By Charlie Pinkerton
It’s impossible to resist calling Danika Éthier a big fish from a small pond.
The swimming sensation graduating from Louis-Riel will be starting her U Sports career with Université Laval next season.
Before her next move, Éthier will compete in a trio of ramping up competitions. She’s taking part in the Summer Ontario Swimming Championships happening this weekend in Scarborough, then the national championships in Montreal in late July and early August, and then finally the Junior Pan Pacific Swimming Championships in Hawaii at the end of August.
All this from a swimmer from Kapuskasing, a town home to fewer than 10,000 residents.
She grew up with her family up in the northern Ontario town that’s about 150 kilometres northwest of Timmins. Éthier’s parents played other sports but weren’t avid swimmers. It was ultimately a babysitter who led her into the pool. Following her older sister as well, Éthier started swimming at five-years-old.
It was around when she was 10 that Éthier began competing in swimming meets outside of Kapuskasing, which eventually led her to realizing she would need a bigger pond to maximize her potential.
Before moving, Éthier said her volunteer coaches at her local club Kapswim “tried to make everything possible” for her, and that her parents and her town banded behind her too.
Before she entered Grade 11, Éthier considered Sudbury and Toronto with her family as other possible destinations for better long-term swimming training. But while Ottawa is further away — it takes roughly 10 hours to drive from Kapuskasing to the nation’s capital — it won out as her destination of choice. There, her cousin’s family could offer her a place to stay, where she’s lived ever since.
“I came to Ottawa to get more of a better opportunity — I guess I could say — in swimming,” Éthier said, “and I think that really helped me.”
Although Louis-Riel doesn’t have a swimming specialization in its suite of sports-études (sports studies) programs, Éthier was still able to benefit from the school’s offerings for athletes in individual sports by having time for things like weight training and yoga worked into her daily school schedule.
Since moving about two years ago, she’s swam with Greater Ottawa Kingfish (GO Kingfish).
While her decision to move was made prior to the pandemic, COVID-19’s impacts may have proven her instincts correct. The pool she swam at in Kapuskasing was closed for large parts of the pandemic. The provincial “high performance” standing afforded to her meant she was able to keep training in Ottawa.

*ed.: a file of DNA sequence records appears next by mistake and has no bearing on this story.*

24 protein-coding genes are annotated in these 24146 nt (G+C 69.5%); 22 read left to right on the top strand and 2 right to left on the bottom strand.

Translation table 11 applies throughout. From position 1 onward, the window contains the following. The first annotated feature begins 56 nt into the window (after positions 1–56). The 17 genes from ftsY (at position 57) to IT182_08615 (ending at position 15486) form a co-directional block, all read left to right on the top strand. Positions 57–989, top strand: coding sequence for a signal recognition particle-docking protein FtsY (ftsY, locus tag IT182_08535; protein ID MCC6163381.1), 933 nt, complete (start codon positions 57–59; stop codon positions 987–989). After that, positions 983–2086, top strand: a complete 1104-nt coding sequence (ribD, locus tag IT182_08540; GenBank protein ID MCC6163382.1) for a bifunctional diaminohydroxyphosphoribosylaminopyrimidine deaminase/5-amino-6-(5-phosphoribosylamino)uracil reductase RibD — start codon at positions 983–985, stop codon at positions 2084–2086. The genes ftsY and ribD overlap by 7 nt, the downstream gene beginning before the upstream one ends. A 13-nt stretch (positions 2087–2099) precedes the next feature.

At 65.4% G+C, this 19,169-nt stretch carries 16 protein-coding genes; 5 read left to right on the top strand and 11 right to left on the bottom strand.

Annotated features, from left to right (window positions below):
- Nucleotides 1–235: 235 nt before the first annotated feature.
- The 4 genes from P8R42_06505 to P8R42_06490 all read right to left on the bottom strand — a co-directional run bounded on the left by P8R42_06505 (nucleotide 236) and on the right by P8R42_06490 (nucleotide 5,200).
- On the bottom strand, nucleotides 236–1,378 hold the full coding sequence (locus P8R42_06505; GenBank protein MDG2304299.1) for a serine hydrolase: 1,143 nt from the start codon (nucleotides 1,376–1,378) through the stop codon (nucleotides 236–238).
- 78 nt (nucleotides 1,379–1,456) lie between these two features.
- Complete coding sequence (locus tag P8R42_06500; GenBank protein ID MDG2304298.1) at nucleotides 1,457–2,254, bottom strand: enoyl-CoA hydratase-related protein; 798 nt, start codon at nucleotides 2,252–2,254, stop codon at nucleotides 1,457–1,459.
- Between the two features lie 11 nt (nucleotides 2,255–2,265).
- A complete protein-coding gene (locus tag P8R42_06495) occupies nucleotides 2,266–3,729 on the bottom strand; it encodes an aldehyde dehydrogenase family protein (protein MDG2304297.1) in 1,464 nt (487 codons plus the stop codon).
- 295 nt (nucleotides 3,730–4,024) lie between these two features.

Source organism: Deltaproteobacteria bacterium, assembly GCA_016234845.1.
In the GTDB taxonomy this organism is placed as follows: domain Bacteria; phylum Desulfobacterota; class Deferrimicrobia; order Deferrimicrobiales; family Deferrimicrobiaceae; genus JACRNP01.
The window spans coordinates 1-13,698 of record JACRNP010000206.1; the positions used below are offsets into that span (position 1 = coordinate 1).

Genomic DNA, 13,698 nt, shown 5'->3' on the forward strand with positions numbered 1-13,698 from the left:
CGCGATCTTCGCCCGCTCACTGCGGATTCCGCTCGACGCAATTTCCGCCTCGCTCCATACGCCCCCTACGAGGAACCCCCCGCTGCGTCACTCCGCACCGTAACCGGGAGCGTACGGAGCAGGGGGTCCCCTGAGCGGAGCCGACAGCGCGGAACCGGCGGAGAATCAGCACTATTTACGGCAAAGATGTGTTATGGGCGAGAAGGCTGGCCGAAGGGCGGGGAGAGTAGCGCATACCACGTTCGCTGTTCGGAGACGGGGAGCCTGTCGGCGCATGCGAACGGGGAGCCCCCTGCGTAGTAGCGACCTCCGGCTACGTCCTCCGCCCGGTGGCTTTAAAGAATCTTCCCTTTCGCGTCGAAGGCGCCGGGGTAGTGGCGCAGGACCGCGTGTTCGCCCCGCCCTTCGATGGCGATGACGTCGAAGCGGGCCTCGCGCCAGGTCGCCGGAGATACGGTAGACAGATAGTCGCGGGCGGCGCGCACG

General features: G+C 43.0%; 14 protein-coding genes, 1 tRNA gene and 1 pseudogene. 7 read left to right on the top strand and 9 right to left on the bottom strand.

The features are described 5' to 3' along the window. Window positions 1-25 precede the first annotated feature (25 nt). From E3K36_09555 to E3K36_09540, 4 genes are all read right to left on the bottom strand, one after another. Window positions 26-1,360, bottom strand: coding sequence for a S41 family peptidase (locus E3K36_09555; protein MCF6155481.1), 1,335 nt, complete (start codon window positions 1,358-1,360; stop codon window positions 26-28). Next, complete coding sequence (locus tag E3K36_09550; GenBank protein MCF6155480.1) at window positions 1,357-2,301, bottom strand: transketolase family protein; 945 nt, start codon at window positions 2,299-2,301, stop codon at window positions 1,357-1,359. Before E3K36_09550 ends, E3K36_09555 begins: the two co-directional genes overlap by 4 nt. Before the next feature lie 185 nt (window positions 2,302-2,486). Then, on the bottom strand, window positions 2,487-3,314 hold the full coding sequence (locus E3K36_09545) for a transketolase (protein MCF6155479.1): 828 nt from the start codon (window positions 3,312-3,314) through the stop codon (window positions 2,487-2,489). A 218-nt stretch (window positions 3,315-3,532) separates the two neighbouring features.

“That really helped a lot,” said Éthier, who still faced pandemic-rendered challenges, like simply being able to find transportation to her training sessions.
Éthier, a breaststroke specialist, had her breakout this year at the Canadian swim trials in Victoria, B.C., which was just a few months after she similarly impressed with a gold medal in the 100-metre event of her signature stroke against many of Ontario’s top junior swimmers in Toronto.
At the trials in Victoria in April, Éthier swam her way to a spot with Swimming Canada’s international development team, placing second among juniors in the 100m breaststroke and 5th among juniors in the 50m.
Despite her strong overall finish, Éthier said her trial performance was in a way disappointing. About a month earlier she set a personal best time in the 100m, which she didn’t crack in Victoria. “I was a bit frustrated, but I was still overall happy with my race,” she said.
Her result still earned her a ticket to Honolulu, Hawaii, where she’ll compete in the Junior Pan Pacific Swimming Championships from August 24 to 27. It’ll be the biggest competition of her career and take place around when she begins university at Laval.
She picked Laval over a few NCAA schools and other Canadian universities in large part because of its coach, Patrick Paradis, who’s coached athletes across every level, including on Canada’s national team.
“I really liked how he’s a bit like the coach I have now in terms of how he thinks about practices and stuff like that,” Éthier said. “He’s also very organized and very helpful, and he just seems really nice and friendly; and that just made it really easy for me to pick (Laval).”
The Louis-Riel and GO Kingfish product says she’s unsure if she’ll return to Ottawa in the future, since she doesn’t know what it may hold. Kapuskasing, on the other hand, will always be a “big part” of her, Éthier says.
Like many supremely talented youngsters, it’s one of Éthier’s dreams to one day compete at the Olympics.
“I’ve always had 2024 (the Paris Summer Olympics) in mind, but I think 2028 (in Los Angeles) is something I’m looking forward to,” she said.
Read More in our 2022 High School Best Series, presented by Louis-Riel Sports-Études, as we tip our caps to top local student-athletes at:
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